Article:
Giant peccary, Tagua
The Chacoan peccary or tagua (Catagonus wagneri or Parachoerus wagneri ) is the last extant species of the genus Catagonus ; it is a peccary found in the Gran Chaco of Paraguay, Bolivia, and Argentina. Approximately 3,000 remain in the world. It is believed to be the closest living relative to the extinct genus Platygonus.Show More
The Chacoan peccary has the unusual distinction of having been first described in 1930 based on fossils and was originally thought to be an extinct species. In 1971, the animal was discovered to still be alive in the Chaco region, in the Argentine province of Salta. The species was well known to the native people, but it took a while for Western scientists to acknowledge its existence. It is known locally as the tagua.Show Less
Diurnal animals are active during the daytime, with a period of sleeping or other inactivity at night. The timing of activity by an animal depends ...
An omnivore is an animal that has the ability to eat and survive on both plant and animal matter. Obtaining energy and nutrients from plant and ani...
Terrestrial animals are animals that live predominantly or entirely on land (e.g., cats, ants, snails), as compared with aquatic animals, which liv...
Precocial species are those in which the young are relatively mature and mobile from the moment of birth or hatching. Precocial species are normall...
Grazing is a method of feeding in which a herbivore feeds on plants such as grasses, or other multicellular organisms such as algae. In agriculture...
Among animals, viviparity is the development of the embryo inside the body of the parent. The term 'viviparity' and its adjective form 'viviparous'...
Polygyny is a mating system in which one male lives and mates with multiple females but each female only mates with a single male.
NoNot a migrant
Animals that do not make seasonal movements and stay in their native home ranges all year round are called not migrants or residents.
Chacoan peccary is a large mammal with a pig-like appearance. This unique animal is the largest peccary species, from which it differs in a number of ways. Thus, Chacoan peccary exhibits 3 toes on its hind feet, whereas other peccaries possess only 2 toes. Then, the mouth of this animal is surrounded by white colored hairs. The ears, tail and snout are considerably longer than these of other peccary species. This species was described in 1930s, based on sub-fossil. Chacoan peccary was classified as a separate species only in 1975, becoming one of the most recently discovered large mammal species.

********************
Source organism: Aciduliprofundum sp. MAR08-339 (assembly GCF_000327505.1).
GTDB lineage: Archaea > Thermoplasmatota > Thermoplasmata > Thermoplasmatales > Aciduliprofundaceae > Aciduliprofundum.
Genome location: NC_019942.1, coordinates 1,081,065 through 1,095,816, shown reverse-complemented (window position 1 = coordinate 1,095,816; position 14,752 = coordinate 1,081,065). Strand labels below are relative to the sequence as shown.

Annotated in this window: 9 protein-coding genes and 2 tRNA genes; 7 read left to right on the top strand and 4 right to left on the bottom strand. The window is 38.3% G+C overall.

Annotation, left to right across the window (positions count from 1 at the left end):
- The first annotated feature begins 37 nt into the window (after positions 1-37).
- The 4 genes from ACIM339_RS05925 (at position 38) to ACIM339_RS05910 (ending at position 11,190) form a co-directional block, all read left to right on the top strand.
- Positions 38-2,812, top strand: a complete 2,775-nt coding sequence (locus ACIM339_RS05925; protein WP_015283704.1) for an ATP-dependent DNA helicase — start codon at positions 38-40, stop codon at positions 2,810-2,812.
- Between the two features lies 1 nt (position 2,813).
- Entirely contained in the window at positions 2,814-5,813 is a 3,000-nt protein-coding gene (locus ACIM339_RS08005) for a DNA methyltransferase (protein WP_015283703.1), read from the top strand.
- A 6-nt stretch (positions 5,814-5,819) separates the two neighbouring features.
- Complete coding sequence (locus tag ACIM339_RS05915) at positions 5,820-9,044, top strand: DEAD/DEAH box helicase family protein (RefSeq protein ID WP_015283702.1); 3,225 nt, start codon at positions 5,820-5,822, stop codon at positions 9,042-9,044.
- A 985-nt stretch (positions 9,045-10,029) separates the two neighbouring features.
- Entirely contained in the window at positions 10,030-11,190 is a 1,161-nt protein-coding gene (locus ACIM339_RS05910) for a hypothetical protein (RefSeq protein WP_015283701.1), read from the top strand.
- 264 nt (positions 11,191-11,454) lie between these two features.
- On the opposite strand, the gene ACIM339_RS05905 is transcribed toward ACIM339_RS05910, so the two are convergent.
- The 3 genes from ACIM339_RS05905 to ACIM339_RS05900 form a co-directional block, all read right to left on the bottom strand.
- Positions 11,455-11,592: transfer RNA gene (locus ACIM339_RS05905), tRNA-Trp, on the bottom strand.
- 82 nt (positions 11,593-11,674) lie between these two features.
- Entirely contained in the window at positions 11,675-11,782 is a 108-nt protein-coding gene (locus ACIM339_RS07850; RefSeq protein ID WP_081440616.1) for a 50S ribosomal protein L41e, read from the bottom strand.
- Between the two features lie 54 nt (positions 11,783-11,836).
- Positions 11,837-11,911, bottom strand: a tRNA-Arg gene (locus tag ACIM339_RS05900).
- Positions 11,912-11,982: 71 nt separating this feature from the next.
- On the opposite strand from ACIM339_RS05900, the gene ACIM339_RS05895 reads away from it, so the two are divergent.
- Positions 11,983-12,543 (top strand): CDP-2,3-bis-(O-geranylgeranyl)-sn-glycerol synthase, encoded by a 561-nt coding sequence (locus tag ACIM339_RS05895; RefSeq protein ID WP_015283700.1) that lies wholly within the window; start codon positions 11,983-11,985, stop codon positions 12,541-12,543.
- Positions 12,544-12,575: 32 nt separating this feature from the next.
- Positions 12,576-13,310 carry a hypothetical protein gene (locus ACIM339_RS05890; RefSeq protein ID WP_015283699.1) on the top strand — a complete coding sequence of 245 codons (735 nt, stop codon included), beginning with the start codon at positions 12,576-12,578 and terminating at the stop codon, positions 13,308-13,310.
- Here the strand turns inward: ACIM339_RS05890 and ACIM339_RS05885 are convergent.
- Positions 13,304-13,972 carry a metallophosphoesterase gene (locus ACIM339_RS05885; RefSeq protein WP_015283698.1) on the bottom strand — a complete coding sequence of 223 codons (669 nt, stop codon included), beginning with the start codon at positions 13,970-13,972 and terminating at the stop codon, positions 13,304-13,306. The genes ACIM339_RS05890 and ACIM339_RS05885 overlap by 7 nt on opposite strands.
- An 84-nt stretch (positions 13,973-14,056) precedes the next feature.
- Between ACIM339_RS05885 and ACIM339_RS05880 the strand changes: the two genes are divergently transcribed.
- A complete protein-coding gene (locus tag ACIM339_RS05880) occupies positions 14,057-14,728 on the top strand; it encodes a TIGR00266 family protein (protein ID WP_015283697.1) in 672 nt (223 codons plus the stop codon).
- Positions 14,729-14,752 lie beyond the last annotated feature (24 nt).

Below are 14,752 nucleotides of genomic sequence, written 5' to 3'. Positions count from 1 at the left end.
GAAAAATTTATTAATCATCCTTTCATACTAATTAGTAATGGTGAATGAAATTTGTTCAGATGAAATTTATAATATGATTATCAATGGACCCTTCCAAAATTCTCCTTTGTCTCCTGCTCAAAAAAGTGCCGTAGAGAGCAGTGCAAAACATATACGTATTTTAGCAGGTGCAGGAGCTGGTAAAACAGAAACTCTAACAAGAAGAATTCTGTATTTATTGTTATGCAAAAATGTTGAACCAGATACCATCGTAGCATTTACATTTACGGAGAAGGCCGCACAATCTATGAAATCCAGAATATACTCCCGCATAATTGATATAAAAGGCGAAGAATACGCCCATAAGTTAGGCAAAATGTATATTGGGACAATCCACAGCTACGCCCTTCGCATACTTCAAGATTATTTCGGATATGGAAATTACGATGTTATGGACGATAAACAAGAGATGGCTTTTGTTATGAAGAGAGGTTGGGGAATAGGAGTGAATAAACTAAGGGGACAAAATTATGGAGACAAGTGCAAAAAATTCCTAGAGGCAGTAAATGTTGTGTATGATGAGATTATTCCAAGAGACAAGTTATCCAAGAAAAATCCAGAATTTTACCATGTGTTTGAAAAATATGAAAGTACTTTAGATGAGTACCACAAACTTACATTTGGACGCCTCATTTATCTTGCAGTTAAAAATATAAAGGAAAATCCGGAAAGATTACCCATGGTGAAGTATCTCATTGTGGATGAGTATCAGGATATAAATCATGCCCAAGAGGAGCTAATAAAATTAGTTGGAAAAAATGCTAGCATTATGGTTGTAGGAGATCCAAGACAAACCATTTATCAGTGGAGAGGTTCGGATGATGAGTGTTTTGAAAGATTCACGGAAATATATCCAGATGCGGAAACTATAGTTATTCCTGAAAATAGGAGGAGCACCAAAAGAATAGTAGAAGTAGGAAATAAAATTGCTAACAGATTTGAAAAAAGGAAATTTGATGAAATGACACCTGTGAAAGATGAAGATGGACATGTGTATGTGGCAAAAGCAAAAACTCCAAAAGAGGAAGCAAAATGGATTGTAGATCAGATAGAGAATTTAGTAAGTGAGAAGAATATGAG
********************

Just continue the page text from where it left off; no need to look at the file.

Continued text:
Populations of these mammals are scattered throughout central South America from western Paraguay and south-eastern Bolivia to northern Argentina. Chacoan peccaries are endemic to the Río de la Plata basin, where they generally occur in the flat plain of the Gran Chaco. Their native habitats are semi-arid thorn forests, savannah plains and marshes with considerably high temperatures and little rainfall.
Chacoan peccaries are highly social animals, forming small, stable social units of 2 - 10 individuals, including 4 - 5 mature animals and their young. As opposed to other chacoan species, these mammals are diurnal. They exhibit increased activity and take their daily trips in the morning. Each group has a rather large territory of up to 1,100 hectares as well as a care area of 600 hectares. Community members define and defend their home range against outsiders by scent marking, which they do through special scent glands, found on their back. Communication between conspecifics occurs by means of different sounds such as grunting and teeth chattering. As compared to other species of their genus, these animals are relatively peaceful. However, they do display some aggressive behavior such as charging and biting.
Peccaries are omnivores, but the Chacoan Peccary prefers to feed different cacti species, supplemented by acacia pods, bromeliad roots as well as fallen cacti flowers.
Little is known about the mating system and behavior of Chacoan peccaries. However, they might exhibit polygynous mating system, like other peccary species. Although Chacoan peccaries are seasonal breeders, the breeding season usually varies greatly, associated rainfall and sufficient amount of food. Females generally produce up to 4 young with an average of 2 - 3 per litter, after 5 months of gestation. They may yield offspring at any time of year, but usually do so in September-December. They often leave their herd in order to give birth. Newborn babies of this species are well-developed. During the first few hours after birth, they are capable of running. Females usually first yield offspring at 2 years old.
Listed as Endangered, Chacoan peccaries are currently facing a number of threats, which negatively impact their overall population and range. One of the biggest threats to this species is destruction of their natural habitat for cattle pastures, due to which native plants are altered with grass. As a result, these peccaries are left without suitable food and sheltering sites and are thus exposed to hunting by humans and predation. Additionally, Chacoan peccaries are threatened by diseases, carried by predators such as large felids.
There are no estimates of population numbers for Chacoan peccaries. According to the IUCN Red List resource, the population of this species in Paraguay was about 5,000 animals in the early 1990s. As reported by the same resource, the population in Argentina was estimated to approximately 3,200 individuals in 2002. Overall, Chacoan peccaries are classified as Endangered (EN) and their numbers today are decreasing.